A report says that the bodies of dead gay men in Senegal are being unearthed by homophobic mobs and in some cases being left on their families’ doorsteps.
Associated Press reports that there have been a number of such incidents in the last few years.
Last May, the body of HIV victim Madieye Diallo was exhumed from a cemetery. The process was filmed on a mobile phone and the footage was sold the market in the town of Thies, where he lived.
The report said: “Madieye Diallo’s body had only been in the ground for a few hours when the mob descended on the weedy cemetery with shovels. They yanked out the corpse, spit on its torso, dragged it away and dumped it in front of the home of his elderly parents.”
In May 2008, the family of Serigne Mbaye tried to bury him after he died of natural causes. But they were turned away from a cemetery because of rumours that he was gay.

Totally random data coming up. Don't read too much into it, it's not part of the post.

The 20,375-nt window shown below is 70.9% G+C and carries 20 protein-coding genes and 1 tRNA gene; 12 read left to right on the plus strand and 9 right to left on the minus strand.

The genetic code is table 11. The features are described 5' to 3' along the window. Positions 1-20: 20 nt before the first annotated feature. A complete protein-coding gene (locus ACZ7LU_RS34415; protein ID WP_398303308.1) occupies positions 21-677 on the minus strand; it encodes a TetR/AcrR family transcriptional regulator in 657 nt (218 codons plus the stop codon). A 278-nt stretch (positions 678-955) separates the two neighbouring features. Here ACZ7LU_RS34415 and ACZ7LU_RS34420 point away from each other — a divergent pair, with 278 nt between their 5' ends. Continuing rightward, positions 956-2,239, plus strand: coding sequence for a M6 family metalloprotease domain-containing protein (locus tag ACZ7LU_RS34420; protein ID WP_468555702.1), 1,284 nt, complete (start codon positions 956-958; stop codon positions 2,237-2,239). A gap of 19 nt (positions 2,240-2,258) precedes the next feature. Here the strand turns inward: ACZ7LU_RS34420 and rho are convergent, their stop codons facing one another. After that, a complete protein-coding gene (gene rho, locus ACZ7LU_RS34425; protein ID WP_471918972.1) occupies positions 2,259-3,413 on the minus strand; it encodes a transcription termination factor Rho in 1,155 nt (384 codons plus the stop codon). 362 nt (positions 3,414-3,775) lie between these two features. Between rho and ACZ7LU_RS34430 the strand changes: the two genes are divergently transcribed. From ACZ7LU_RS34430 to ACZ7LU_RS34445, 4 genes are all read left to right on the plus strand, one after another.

Mbaye’s family eventually had to dig a grave for him with their hands by the side of a road. When the shallow grave was blown away by the wind, they were charged with improperly burying a body.
Homosexual acts are punishable by imprisonment of between one and five years in Senegal. In Africa, 37 countries have laws against homosexuality and campaigners say a wave of homophobia is spreading across the continent.
According to AP, at least four incidents of gay men’s bodies being exhumed in Senegal have been confirmed in the last two years, despite the country’s reputation for tolerance.
Ryan Thoreson, a fellow at the International Gay and Lesbian Human Rights Commission, who has been researching homophobia in Africa, said: “It’s jarring to see this happen in Senegal.
“When something like this happens in an established democracy, it’s alarming.”